There is no better example of that than the most recent events in the Middle East. And one organization, Al Jazeera, the world’s largest news organization solely focused on the Middle East, was right in the middle of the incredible broadcast and social media storm that instantly developed. Throughout the ordeal, Al Jazeera effectively leveraged the power of the cloud to stay on the air and scale its reach and performance. If events of the past few months are any indication, there are lessons here for other content-driven companies to consider for their own online operations.

Al Jazeera’s English operations broadcasts news and current affairs 24 hours a day, 7 days a week with more than 1,000 staff members from more than 50 nations. Quite literally, Al Jazeera provides the world with a front seat on the Middle East stage. It broadcasts from centers in Doha, the capital city of the state of Qatar, Kuala Lumpur, London and Washington.

Al Jazeera’s live blog site is powered by Drupal, a free, open source social publishing platform that enables content-driven organizations to publish content and build communities quickly and easily. Drupal is used by many of the world’s most prominent organizations including the White House, the World Economic Forum, Intel, The Economist and Turner Broadcasting.

Al Jazeera’s English live blog site was a vital source for breaking news in Egypt. Bloggers were posting updates from the epicenter of the crisis and social media was often the only means of communication both inside and outside of the country. During the crisis, traffic to the Al Jazeera web site increased 1,000% and traffic to the live blog spiked 2,000%. This dilemma, normally a good one for news organizations, caused unpredictable performance and excessive page load times for site visitors.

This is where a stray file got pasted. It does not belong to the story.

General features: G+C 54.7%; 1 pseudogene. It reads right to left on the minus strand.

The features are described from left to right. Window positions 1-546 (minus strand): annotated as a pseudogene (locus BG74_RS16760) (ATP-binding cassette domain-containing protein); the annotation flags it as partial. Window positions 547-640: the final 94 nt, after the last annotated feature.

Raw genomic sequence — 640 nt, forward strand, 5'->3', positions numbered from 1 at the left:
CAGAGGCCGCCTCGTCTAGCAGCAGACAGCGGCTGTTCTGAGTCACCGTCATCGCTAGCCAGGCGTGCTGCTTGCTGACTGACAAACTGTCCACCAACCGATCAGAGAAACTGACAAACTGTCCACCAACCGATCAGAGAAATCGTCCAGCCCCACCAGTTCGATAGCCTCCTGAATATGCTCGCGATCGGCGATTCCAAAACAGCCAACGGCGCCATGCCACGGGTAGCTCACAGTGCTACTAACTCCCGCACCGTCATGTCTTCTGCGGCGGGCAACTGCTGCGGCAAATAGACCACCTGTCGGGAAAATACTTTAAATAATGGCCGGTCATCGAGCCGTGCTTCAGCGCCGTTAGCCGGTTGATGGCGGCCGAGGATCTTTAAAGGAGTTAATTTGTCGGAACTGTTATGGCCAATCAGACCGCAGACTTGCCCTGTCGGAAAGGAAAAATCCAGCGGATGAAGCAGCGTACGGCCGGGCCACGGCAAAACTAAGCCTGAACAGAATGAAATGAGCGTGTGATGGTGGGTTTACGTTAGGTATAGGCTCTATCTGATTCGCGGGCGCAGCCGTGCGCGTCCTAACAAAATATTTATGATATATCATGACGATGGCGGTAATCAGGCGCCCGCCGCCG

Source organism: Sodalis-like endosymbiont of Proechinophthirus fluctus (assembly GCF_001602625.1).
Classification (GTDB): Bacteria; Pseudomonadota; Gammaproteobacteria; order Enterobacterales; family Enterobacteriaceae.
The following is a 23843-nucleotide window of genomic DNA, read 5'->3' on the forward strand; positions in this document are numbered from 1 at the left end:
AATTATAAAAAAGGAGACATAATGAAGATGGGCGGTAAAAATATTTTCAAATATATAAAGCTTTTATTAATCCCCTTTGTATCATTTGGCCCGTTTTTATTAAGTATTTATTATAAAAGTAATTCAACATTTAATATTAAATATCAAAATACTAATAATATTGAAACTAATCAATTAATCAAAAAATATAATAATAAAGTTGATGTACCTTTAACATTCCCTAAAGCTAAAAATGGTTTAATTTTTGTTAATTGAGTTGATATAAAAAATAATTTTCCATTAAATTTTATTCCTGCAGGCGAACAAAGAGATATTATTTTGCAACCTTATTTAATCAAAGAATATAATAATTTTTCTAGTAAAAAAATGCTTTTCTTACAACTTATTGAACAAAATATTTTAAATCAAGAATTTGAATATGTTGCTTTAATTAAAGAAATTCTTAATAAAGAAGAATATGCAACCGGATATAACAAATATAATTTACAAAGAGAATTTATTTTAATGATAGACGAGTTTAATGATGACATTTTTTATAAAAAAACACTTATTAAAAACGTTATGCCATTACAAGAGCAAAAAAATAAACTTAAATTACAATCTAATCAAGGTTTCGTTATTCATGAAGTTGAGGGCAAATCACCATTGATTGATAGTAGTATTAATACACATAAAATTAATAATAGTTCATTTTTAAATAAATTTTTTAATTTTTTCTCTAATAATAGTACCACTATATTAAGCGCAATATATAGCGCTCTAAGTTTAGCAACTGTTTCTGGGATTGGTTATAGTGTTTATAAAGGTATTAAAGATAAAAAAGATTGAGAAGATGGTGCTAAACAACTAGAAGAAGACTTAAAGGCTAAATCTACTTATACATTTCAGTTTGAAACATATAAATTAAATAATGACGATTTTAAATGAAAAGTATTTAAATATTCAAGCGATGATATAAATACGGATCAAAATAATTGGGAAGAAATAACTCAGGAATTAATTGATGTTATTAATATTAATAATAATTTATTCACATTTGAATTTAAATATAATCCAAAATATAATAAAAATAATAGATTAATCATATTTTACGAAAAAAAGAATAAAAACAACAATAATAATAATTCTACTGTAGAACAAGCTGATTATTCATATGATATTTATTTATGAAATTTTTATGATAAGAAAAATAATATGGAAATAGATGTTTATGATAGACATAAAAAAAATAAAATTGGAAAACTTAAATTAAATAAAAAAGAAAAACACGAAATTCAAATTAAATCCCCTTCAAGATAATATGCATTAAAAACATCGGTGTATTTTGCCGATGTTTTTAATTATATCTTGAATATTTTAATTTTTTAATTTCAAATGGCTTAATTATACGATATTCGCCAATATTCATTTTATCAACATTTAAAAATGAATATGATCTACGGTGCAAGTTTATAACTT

From an infrastructure standpoint, Al Jazeera had historically hosted its blog with a traditional provider but had increasingly suffered a variety of scalability issues brought on by surging demand – unacceptable for Al Jazeera or any similar content business. What might have been just a typical technical nuisance on a mundane news day quickly became unsustainable when Egypt erupted.

Al Jazeera faced a mission-critical problem that needed a real-time solution. Where could it find performance hosting and support immediately and within a reasonable cost? Would it be secure and private? What about reliable? The answer: The cloud, the various data access, storage and hosting services available remotely over the Internet. Much discussed but often not fully appreciated by the business community, cloud services enable custom sites to perform well under varying, and sometimes severe, traffic conditions. Moving to a Drupal-supported cloud option allowed Al Jazeera to scale up quickly, dynamically render their content faster, and achieve a higher level of site reliability – issues that previously overwhelmed its physical hardware environments.

By leveraging Drupal and turning to the cloud, the Al Jazeera technical team demonstrated how to rapidly turn a seemingly disastrous situation into a net positive business decision going forward. Fast forward a few weeks, and the demands on Al Jazeera’s Web infrastructure have only increased with new crises across the region. The difference is the organization is now able to better handle these unforeseen demands and focus on the core business, reporting the news as it happens.